We arrived in Nanning for our final stop in China. We got here from Guilin by high speed train (we topped out at 207kph) and it only took 2.5h to get here. The journey was relatively uneventful, although the whole personal space here seems to be a lot smaller than back home. People just seem to bump and smash into you and don’t say “Pardon me” or “Excuse me” or anything. Same goes for their devices. Maybe it’s just me but I keep my phone or laptop or iPad relatively low so I don’t disturb others but not so much here. On the train people were chatting loudly into their phones, playing games on devices quite loudly and one girl was even singing along to her Chinese pop tunes right behind me. I guess it wouldn’t have been that bad if she stayed in tune but no luck there.
We had very minor trouble finding our hostel. We booked at the “Green Forest” hostel but apparently they’ve changed their name to “Traveling With” hostel. Apple maps shows Green Forest, the taxi driver had no clue, but at least we had the address in Chinese. We drove past and managed to find signage for Green Forest.
We walked into a grotty alleyway (our accommodations seem to revolve around these filthy dirty passages) and we saw the entrance to the hostel – and to borrow a line from Kung Fu Panda 2 – “Ah, my old enemy…stairs!” Turns out the hostel was on the 3rd floor of the building and there was no lift. I, of course, am carrying my pack, my guitar, and the 80lb duffle bag. The place seems to be run by teenagers who speak very limited English, though one girl seems much more proficient that the rest. Their inexperience is showing through their difficulty in making change when we pay for things, not bringing a stir stick or spoon when we ask for milk or sugar for our tea, and other minor things that a few training sessions would likely take care of. To be fair they do have an English sign posted stating that they are still developing and in the progress of getting their business set up. On the plus side they have a very decent pool table with a slate top so the boys were quite excited about that.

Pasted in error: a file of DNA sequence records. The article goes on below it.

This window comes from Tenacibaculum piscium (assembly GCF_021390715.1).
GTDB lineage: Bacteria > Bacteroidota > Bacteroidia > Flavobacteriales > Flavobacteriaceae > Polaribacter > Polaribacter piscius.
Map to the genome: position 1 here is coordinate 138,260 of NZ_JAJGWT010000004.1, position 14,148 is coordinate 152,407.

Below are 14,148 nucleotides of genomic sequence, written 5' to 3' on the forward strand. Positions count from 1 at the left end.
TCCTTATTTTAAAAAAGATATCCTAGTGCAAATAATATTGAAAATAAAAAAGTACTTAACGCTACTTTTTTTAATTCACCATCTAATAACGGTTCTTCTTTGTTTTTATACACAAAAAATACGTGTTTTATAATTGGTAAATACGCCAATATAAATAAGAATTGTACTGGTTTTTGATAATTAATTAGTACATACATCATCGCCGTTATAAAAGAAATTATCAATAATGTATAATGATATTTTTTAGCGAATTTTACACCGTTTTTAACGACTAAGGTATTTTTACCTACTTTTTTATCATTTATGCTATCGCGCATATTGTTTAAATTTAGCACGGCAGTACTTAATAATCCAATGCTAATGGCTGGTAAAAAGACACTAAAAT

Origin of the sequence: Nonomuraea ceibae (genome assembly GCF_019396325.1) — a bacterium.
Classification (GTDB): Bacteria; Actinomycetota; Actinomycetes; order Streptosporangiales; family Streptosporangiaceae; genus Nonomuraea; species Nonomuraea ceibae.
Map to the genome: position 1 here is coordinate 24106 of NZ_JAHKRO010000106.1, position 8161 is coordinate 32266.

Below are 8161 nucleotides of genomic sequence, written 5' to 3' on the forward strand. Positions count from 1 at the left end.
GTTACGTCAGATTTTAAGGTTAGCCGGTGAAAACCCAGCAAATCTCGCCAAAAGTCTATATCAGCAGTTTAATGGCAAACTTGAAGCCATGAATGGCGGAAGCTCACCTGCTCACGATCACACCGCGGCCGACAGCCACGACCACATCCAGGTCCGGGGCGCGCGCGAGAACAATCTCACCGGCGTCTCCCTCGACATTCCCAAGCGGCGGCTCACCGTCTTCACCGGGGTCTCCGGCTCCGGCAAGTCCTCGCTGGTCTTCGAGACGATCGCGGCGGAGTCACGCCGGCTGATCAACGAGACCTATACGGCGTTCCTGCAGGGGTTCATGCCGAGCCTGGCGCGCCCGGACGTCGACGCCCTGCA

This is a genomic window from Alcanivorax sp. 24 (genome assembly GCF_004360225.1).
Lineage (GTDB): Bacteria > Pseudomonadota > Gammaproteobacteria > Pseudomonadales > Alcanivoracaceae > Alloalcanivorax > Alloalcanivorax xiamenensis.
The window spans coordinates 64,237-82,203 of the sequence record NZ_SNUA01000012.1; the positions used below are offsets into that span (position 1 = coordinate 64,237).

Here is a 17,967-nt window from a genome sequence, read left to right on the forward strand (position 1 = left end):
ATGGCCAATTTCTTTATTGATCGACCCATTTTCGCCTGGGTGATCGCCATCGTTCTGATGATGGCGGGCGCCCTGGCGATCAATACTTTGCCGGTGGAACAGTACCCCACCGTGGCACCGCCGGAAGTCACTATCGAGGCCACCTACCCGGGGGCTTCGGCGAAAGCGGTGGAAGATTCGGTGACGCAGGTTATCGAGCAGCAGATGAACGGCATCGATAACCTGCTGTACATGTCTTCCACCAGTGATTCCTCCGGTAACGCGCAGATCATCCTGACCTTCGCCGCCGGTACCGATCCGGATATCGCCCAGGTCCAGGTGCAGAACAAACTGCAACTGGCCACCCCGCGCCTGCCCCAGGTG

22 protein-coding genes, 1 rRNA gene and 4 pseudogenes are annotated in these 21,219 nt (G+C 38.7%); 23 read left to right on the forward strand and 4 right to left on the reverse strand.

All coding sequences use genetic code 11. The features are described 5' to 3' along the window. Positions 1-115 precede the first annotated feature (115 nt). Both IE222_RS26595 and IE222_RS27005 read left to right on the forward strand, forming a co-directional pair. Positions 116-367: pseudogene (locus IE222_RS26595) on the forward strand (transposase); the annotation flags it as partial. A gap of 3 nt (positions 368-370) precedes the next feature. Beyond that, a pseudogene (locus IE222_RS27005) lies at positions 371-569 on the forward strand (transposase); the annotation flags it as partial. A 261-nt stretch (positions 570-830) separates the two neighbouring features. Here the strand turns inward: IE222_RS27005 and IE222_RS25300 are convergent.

Oh, I forgot to mention that three of us got our hair cut at a local barber shop in Guilin. The boys were a bit cranky and worried that the barber wouldn’t know how to cut their hair. We assured them that the barbers here would likely know how to cut Asian hair better than anybody. We got in the chairs and they wash your hair by dumping a handful of shampoo on your head and then massage it in using a squirt bottle filled with water. Connor especially liked this part as it was like a head massage that lasted for a full 10 minutes. Then they took you out back to rinse your head, back to the chair for a warm blow dry and then pass you off to the barber who asked what we wanted done. I saw this young fellow who worked there with a chic hairstyle very similar to the boys’ so I pointed to his head and then pointed to the boys’ heads. He smiled and started cutting.
After the cut they washed, rinsed and blow dried again. Connor said that he would definitely come back the next day to that barber shop for another cut – everything except the actual cut. In other words he really liked the head massage! A few locals have commented that we have two handsome boys and I tend to agree. Of course, I am their dad so I’m biased.
I LOVE all of your posts – please keep them coming. You guys are having some fabulous adventures! You’re stories and pictures are wonderful – I’m eagerly waiting for more!!!
So glad I’ve finally got to read one of your post. Glad all is well. Stay safe, enjoy, and have fun! Looking for to following your exciting travels!
Thank you for the hair cut story Clay. I need one right here in Atlanta. What was the cost? My average hair cut is $30.00 U.S.